23. 23. In SummaryTo work with binding precedent one mustunderstand:how to find the legal principle that formed the Ratiohow to determine what facts are relevant to thedecisionthe level of the court that made the rule/ratio andwhether the court you are in is bound by it
  24. 24. Avoiding PrecedentTo ways to avoid precedent:Overrule (few courts have this option)DistinguishDisapproving Precedentcourt can ignore precedent with hope that higher court willoverrule (change) the precedent.
  25. 25. OverrulingRenovativeCorrectiveLegislativeRelated principles of law havedeveloped making old rulehollow (useless).Facts have changed or aredifferent so that old rule is nolonger justified.Prior judicial ruling was clearerror and enforcement is nearlyimpossible.Old rule is no longer workable.Source: Planned Parenthood v. Casey (1992)
  26. 26. Distinguishingidentifying aspects of a previous decision thatwould make inappropriate the use of its ratio inthe present caseSometimes this means narrowing theratio/holding of a case to its fact-based result,referred to as ‘limiting a case to its facts’.
  27. 27. Common LawAn Introduction toUsing Precedent
  28. 28. Non-Legal Example: The GrocerGrocer places apples in store front windowhoping to attract customers.Grocer places potato in the back of the storebecause he thinks they wont draw customers intothe store and thus limited window space shouldnot be wasted on them.Grocer leaves. Employee realizes he forgot to askGrocer where lemon should go.How should we go about trying to answer thisquestions?
  29. 29. Things to ConsiderIs there really a “correct” answer here?What is the “issue”?Is there a general standard (“policy”) that thegrocer has applied to what should appear in thewindow?What does the employee have at his disposal tohelp him decide where to put the tomato?Is this really enough to make a good decision?Is there something missing?
  30. 30. Using Fruits and Vegetables as ReviewAppellate ReviewMajority OpinionsConcurring OpinionsDissenting Opinions
  31. 31. Case Law ReasoningPrior cases (precedent) are used to predict,explain or justify the outcome of an undecidedcase.NOTE – some argue that this can also bereferred to as analogical reasoning and is aform of deductive reasoning.EXAMPLE – man sues ferry company forlosing his luggage on an overnight trip.No case law or statutes concerning lost luggage onferries, but . . . . .
  32. 32. Similar CasesThe Hotel CaseHotel proprietor wasfound liable for guestsstolen luggage.Contract of hospitalityinvolved keeping guestsluggage safe.The Train CaseTrain found not liablefor passengers lostluggage.Despite fact thatpassenger “rented” spaceto sleep, court foundcontract was primarilyfor travel, not lodging.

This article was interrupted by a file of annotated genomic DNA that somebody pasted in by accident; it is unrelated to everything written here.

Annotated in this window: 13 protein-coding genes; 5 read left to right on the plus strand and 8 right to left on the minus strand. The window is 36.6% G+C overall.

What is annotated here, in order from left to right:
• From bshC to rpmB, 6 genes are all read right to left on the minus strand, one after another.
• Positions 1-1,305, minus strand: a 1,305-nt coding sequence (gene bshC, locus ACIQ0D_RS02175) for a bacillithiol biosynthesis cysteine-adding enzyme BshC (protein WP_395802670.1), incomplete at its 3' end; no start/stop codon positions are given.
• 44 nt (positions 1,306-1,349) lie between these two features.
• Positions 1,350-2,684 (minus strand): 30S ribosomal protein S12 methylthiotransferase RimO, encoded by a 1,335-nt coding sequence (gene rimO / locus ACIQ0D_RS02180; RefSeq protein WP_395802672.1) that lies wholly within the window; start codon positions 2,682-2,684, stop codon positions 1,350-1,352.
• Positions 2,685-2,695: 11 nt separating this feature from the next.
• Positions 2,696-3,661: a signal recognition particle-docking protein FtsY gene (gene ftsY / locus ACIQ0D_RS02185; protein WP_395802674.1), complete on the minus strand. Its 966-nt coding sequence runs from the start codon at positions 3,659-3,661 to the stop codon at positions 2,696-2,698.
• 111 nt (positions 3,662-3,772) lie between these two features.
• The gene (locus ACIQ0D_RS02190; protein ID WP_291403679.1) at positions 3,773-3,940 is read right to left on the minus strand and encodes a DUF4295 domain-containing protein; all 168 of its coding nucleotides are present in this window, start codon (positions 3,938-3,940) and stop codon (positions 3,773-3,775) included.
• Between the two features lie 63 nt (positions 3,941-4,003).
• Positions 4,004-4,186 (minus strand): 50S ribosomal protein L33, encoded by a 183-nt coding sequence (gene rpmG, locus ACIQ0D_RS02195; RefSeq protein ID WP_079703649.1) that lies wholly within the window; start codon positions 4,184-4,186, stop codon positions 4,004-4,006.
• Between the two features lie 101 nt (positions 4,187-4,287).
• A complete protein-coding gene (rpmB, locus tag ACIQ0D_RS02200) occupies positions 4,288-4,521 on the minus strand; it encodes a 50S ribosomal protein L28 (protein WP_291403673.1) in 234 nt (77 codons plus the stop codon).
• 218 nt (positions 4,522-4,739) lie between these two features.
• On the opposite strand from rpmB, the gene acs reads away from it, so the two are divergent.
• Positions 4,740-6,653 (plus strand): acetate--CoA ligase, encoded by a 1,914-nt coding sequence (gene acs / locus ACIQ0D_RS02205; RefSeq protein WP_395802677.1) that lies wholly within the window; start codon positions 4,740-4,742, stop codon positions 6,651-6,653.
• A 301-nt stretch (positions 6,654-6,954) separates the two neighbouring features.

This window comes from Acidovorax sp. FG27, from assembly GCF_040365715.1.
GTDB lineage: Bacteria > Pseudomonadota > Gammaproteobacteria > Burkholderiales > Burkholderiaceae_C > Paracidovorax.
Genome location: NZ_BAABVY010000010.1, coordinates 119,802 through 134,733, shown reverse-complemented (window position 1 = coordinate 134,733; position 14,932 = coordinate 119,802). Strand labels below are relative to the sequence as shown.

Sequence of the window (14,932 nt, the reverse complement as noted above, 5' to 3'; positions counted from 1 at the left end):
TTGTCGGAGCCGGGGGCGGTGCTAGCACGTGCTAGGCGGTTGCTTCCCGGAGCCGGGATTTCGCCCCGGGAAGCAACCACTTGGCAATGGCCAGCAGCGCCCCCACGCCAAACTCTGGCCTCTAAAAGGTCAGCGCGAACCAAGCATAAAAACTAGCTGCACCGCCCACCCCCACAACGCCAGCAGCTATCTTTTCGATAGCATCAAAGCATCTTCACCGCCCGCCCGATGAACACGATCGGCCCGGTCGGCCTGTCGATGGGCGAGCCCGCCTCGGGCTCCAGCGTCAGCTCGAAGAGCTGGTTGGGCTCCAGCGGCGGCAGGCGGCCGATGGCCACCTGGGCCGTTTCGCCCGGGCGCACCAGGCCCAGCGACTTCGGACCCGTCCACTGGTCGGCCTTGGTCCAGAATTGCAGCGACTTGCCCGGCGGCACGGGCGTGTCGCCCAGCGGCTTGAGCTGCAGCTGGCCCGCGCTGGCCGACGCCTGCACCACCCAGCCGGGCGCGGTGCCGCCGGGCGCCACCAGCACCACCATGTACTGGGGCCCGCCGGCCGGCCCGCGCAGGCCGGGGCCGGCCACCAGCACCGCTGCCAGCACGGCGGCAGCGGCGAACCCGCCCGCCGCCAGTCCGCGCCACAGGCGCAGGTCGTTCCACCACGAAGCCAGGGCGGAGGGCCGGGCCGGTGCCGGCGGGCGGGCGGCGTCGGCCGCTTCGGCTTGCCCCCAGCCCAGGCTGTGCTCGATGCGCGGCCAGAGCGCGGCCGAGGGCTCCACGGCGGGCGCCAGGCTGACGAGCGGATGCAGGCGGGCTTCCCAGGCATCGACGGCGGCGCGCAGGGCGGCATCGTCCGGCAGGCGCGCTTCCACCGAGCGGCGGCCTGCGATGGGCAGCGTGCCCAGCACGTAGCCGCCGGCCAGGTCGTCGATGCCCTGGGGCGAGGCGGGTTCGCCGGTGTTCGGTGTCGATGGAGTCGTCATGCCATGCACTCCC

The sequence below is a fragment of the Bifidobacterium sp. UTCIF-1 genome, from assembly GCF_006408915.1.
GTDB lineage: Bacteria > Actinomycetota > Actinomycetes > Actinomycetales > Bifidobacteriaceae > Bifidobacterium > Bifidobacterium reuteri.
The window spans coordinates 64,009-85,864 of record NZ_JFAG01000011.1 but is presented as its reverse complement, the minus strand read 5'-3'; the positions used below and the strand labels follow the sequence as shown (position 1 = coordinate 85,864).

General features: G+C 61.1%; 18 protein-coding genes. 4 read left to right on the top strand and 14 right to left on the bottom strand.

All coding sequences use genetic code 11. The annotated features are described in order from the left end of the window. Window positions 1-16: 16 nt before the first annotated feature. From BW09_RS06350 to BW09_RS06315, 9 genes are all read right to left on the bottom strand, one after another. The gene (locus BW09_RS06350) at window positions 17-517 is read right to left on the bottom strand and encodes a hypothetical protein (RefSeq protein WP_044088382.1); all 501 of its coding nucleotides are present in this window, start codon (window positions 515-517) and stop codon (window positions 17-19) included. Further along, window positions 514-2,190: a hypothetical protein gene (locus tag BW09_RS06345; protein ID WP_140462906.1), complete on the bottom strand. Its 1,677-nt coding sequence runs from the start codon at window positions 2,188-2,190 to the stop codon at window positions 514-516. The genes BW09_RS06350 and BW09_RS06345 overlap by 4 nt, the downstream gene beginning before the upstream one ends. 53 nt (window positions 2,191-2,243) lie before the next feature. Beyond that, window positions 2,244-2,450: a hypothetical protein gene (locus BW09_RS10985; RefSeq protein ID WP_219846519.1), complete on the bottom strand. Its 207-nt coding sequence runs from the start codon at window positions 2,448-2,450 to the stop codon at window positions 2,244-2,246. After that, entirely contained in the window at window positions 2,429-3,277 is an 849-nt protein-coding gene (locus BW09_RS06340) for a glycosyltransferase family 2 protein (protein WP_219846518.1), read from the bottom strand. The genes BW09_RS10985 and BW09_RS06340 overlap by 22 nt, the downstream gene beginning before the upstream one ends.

33. 33. Analogy: Using Precedentthe judge chooses some non-identical features ofthe precedent as being sufficiently similar to thecurrent case to warrant the same outcome.NOTE: we are not so much talking about staredecisis.The question here isnt really whats binding, butwhat past cases can help the judge decide the currentcase.
  34. 34. Characteristics ofAnalogical ReasoningFacts play an important role.They are used to both draw analogies to past cases anddistinguish past cases from the current one.It said that decisions using this reasoning arenarrow:“the law develops case by case, the Court in each casedeciding so much as is necessary to dispose of thecase before it.”Whereas cases using inductive reasoning are said tocreate broader propositions of law.
  35. 35. Applying Multiple Cases: SynthesisPurpose – to find collective meaning ofmultiple cases that have precedential value.Rules of law are clarified through the holdingsof multiple casesInvolves more than listing casesGOAL - make a reliable prediction (memo) orconvincing arguments (brief) about how thelaw applies to a new set of facts.
  36. 36. When Do We SynthesizeNo express definition of an element or termRule in precedent not expressly statedDefinition of term or element is vagueCases analogized don’t address all thedeterminative factsSeveral cases are all relevant in some way
  37. 37. Why Do We SynthesizeRemember, precedent operates in a fact sensitivemanner:as facts change slightly, so do the rules created bycase law.if you look at only one case, you wont fullyappreciate or understand the area of law beingaddressed by the precedent.After reviewing several cases, we need tocommunicate the standards the court will apply ina clear, concise manner.
  38. 38. Case Synthesis: The GrocerGreen Apple – placed in front because of itsvibrant color.Banana – despite vibrant color, placed in back ofstore because of grocer custom that anythingplaced in window must last for at least a weekand a banana will rot within the week due to sunlight.Orange – Goes in back because only somethingthat can be eaten immediately without anypreparation goes in the front.Eggplant – Goes in the back because it is not afruit.